Board mulls another levy try
The Wadena-Deer Creek school board discussed the possibility of a levy referendum for fall 2009 at its May meeting Monday night but did not take action on one.
"I think it is very important that we try to go for a referendum," school board chairwoman Anne Pate said, citing the district's commitment to quality education and the Minnesota Legislature's reluctance to adequately fund schools. "If we wait a year we have lost that opportunity for funding."
"I definitely feel that we need to go for a referendum. The state has not funded education to the degree that they should in my opinion," said business manager Jerry Anderson, after being asked by board member John Moenkedick for his opinion. "Unless there is a major change in state politics for education we are not going to get much money."
Superintendent Virginia Dahlstrom pointed out that the wording of the levy is important. It can replace the current levy or be written to follow the current one when it expires.
"My concern is that [if] we don't pass one in two years, we will be one of 30 schools in Minnesota without one," board member Steve Techam said. "If we lose $100,000 more, what is going to happen? I think we need to work for it."
The current levy of roughly $100 per student will expire in 2011. The average levy referendum in Minnesota schools is currently $844 per student. District voters turned down a $700 per student levy referendum in November 2007 by a 2-to-1 margin.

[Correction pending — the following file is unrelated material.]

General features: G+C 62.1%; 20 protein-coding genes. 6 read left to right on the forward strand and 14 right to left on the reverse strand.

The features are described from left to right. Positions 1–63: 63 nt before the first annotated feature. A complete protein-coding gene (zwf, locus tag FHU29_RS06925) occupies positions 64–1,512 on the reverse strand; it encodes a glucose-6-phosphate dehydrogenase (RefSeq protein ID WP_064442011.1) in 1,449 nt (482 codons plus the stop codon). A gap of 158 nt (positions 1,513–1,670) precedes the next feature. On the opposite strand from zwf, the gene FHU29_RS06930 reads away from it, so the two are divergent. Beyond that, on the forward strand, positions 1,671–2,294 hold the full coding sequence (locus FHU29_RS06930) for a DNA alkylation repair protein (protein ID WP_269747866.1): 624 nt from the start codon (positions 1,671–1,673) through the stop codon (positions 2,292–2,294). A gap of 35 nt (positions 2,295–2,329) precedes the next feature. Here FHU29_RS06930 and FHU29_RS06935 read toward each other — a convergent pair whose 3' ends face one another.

Dahlstrom said that if the board decides to go for a levy they should begin the committee process in June. The amount of the levy referendum would not have to be decided until July or August, according to Dahlstrom.
"If we do go for one we want people to understand what it is for, we don't want to spring a number on them late," board member Wayne Perkins said.
Anderson pointed out that levy referendums can be set for any number of years a district desires but 10 years is the maximum.
The district enrollment decline for next year will be around 30 students -- which would amount to a decline of $150,000-$180.000 in state funding. The district's enrollment May 1 was 1,030. The district's enrollment was 1,045 last September when the 2008-09 school year began.
If given approval by the board, Dahlstrom said she would establish goals for the district and specify where the additional money would best be spent.
"I think that might be helpful to us," Dahlstrom said. "Just really focus on some points."